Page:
Emulsifying agents that are particularly useful are suitable nonionic materials, but in certain instances there can also be used oil-soluble anionic materials such as for example oil-soluble soaps and petroleum sulphonates. Nonionic agents that can be employed include appropriate organic es'ters as Well as the appropriate condensation products of ethylene oxide with an organic compound having preferably one or two reactive hydrogens, for example, a carboxylic acid (examples are given below), an alcohol (for instance cetyl or lauryl alcohol), a phenol (for instance butylphenol or octylphenol), an amine or a mercaptan. The condensation products of the ethylene oxide/carboxylic acid type are often produced by other means, for instance by esterifying a polyethylene glycol [by which is meant a poly(ethyleneglycol) or polyoxyethylene glycol] with a carboxylic acid. Specific emulsifying agents of the organic ester type that give excellent results are diand polyethylene glycol esters of longchain aliphatic carboxylic acids (the aliphatic group may be unsaturated). Polyethylene glycol monoesters and diesters of long-chain alkyl carboxylic acids are particularly suitable, and those derived from polyethylene glycols having a molecular weight within the range of from 150 to 900 (that is, from 3 to 20 ethenoxy groups) are especially valuable. Suitable esterifying groups are those derived from alkyl carboxylic acids having from 10 to 20 carbon atoms in the molecule, for instance lauric, stearic, oleic and palmitic acids. Examples of diesters which have given excellent results are the dioleate of a polyethylene glycol of molecular Weight 600 (that sold under the name Nonex 69), the distearate of a polyethylene glycol of molecular weight 400 (that sold under the name Nonex 76) and the dilaurate of a polyethylene glycol of molecular weight 300 (that sold under the name Nonex 102). Monoesters that are useful in some instances include the mono-ole'ates of polyethylene glycols of molecular Weight 200, 300, 400 and 600 respectively; and the monol aurates and the monostearates of these polyethylene glycols. Propylene glycol and glyceryl esters of long-chain alkyl carboxylic acids; condensates of sorbitan with fatty acids (especially the substance known as sorbitan sesquioleate); and lanoline (which is a mixture of cholesteryl palmitate, oleate and stearate), can also be used.

Suflicient of the emulsifying agent is preferably employed to form a stable emulsion, and from 1.5 to 10% of emulsifying agent, for instance 2 to 5%, by weight of the organic liquid is usually suitable. Larger amounts, up to 20% or even 30% by weight, can advantageously be used if the composition to be prepared is a concentrated one containing for instance more than about 20% by weight of silica.

The water of the silica sol can be evaporated from the emulsion in various ways, but it is convenient to do this by heating the emulsion at a pressure lower than atmospheric pressure, for example, at pressures of about 1 to about 600 mm. of mercury, preferably at pressures of about 2 to about 200 mm. of mercury, and more desirably at pressures of 5 to 100 mm. of mercury. In general it is preferable to maintain the temperature below about 80 C. to C., for instance between 40 C. and 75 C., and excellent results are obtained at between 50 C. and 60 C. Of course a temperature lower than 40 C. can be employed, for instance 30 C. It is often desirable to stir the emulsion whilst the evaporation is being carried out, particularly where a composition of high silica content is being prepared. After the water has been completely evaporated from the emulsion of silica aquasol and organic liquid, the organic liquid contains the silica (which was originally present in the aquasol), colloidally dispersed therein, that is, colloidally dispersed in the organic liquid.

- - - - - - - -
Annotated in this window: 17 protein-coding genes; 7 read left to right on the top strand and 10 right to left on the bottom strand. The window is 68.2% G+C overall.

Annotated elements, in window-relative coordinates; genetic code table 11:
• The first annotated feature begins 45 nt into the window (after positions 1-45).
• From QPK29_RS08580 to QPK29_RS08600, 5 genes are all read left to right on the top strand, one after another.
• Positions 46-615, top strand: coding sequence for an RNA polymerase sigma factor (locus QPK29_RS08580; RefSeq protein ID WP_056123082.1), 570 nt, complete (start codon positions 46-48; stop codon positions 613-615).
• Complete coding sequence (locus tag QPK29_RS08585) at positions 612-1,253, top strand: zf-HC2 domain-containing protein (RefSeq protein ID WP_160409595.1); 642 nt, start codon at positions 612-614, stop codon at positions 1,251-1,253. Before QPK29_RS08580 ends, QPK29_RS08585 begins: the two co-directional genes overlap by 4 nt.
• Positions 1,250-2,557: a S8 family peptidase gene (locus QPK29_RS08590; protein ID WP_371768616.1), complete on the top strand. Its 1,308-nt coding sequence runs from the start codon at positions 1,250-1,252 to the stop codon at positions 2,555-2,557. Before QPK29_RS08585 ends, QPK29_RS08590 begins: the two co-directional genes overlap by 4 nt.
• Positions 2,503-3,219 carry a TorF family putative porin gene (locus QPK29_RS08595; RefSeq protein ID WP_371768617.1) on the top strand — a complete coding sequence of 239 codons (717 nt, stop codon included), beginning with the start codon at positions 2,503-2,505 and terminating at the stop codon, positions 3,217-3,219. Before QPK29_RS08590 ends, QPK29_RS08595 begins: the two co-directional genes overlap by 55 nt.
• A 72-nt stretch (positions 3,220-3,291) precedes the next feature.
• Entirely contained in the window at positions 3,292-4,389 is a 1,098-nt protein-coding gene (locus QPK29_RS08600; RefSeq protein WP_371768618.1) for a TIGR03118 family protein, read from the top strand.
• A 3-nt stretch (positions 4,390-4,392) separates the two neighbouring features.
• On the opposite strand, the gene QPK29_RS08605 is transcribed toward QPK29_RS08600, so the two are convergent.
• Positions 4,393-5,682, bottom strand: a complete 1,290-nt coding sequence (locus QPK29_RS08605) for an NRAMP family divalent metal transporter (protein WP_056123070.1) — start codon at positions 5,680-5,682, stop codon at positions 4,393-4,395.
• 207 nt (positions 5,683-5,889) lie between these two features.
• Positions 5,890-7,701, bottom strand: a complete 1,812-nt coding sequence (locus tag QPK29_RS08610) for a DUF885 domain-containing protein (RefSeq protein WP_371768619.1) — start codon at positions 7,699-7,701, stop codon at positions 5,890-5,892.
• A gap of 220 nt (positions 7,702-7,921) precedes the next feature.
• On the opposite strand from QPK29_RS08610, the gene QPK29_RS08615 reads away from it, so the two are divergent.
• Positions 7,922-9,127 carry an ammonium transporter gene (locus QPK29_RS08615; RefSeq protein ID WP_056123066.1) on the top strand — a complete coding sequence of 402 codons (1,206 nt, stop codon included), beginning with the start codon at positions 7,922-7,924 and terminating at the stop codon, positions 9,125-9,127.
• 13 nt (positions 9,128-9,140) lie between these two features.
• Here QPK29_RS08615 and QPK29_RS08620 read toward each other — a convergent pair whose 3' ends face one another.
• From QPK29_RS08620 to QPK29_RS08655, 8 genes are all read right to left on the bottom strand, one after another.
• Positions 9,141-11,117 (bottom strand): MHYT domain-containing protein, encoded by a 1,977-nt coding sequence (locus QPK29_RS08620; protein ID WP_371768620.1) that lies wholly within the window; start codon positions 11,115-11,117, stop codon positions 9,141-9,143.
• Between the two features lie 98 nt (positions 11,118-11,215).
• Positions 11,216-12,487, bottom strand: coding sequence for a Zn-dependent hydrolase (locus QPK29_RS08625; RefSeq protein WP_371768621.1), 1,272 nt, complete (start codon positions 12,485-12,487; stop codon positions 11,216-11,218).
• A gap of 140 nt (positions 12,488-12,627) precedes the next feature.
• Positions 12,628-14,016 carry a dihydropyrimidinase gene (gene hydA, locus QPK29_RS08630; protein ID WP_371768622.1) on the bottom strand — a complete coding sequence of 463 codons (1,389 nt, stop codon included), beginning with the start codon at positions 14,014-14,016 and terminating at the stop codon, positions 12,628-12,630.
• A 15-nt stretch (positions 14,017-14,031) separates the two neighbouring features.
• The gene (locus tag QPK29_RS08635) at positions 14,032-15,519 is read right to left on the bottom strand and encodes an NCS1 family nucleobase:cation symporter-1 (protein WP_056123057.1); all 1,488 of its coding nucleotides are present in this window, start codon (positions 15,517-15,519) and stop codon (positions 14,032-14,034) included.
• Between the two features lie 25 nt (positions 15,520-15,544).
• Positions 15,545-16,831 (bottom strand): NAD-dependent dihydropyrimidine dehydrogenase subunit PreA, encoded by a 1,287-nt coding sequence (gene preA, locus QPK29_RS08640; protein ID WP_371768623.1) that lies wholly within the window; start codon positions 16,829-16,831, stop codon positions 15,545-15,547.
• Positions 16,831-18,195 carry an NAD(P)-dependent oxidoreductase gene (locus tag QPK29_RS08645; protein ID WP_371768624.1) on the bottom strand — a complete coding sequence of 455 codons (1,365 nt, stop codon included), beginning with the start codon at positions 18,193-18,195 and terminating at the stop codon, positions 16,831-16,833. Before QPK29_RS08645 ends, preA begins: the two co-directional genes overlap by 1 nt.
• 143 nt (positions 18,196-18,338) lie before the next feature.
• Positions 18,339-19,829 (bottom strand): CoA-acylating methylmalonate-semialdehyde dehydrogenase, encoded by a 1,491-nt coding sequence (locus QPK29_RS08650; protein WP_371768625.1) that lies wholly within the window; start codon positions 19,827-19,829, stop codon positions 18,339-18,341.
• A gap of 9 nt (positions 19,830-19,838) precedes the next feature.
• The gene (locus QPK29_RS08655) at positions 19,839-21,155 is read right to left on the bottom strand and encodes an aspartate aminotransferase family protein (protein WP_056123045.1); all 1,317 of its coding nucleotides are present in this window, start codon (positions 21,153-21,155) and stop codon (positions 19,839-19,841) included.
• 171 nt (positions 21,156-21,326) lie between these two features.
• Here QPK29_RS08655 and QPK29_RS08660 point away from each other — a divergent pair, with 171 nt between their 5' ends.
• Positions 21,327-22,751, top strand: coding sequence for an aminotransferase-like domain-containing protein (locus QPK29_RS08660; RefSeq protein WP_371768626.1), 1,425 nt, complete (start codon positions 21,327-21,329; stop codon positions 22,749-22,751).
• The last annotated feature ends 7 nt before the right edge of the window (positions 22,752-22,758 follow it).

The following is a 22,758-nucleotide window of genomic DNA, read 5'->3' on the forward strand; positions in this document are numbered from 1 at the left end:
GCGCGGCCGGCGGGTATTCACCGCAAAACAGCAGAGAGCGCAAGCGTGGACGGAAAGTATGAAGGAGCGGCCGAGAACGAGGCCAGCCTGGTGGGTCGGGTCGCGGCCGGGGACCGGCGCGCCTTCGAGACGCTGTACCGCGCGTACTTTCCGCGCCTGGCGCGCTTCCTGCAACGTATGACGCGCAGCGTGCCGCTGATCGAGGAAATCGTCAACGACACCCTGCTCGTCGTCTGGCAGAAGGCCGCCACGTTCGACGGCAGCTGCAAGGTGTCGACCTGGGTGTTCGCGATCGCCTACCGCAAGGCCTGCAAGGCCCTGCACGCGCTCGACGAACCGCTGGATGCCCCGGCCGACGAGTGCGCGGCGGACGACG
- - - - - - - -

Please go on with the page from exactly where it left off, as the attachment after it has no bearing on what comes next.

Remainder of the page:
It is believed that sometime during the course of evaporation of water from the emulsion that part of the colloidal silica transfers or moves from the aqueous or water phase of the emulsion to the organic liquid phase, but the fact that this takes place or the amount of silica which transfers to the organic liquid prior to the evaporation ofv all of the water has not been fully established. Regardless of any theory involved, however, .the fact remains that by carrying out the process of this invention the colloidal silica is transferred from the aqueous or water phase of the silica aquasol into the organic liquid phase of the organic liquid which is immiscible with the aquasol. Moreover, the alkali (expressed as M 0, where M is an alkali metal) associated with the silica in the preferred starting silica aquasols, also is transferred from the aquasols to the organic liquid so that the SiO to M 0 weight ratio of the fluid silica compositions obtained by carrying out the processes of this invention is essentially the same as that of the starting silica aquasol from which such compositions are prepared. Thus, if a fluid composition of essentially the organic liquid with silica colloidally dispersed therein is prepared according to the processes described herein from a silica aquasol having a silica to Na O weight ratio of about 100: 1, such fluid composition generally will also have essentially a silica to Na O weight ratio of about 100:1.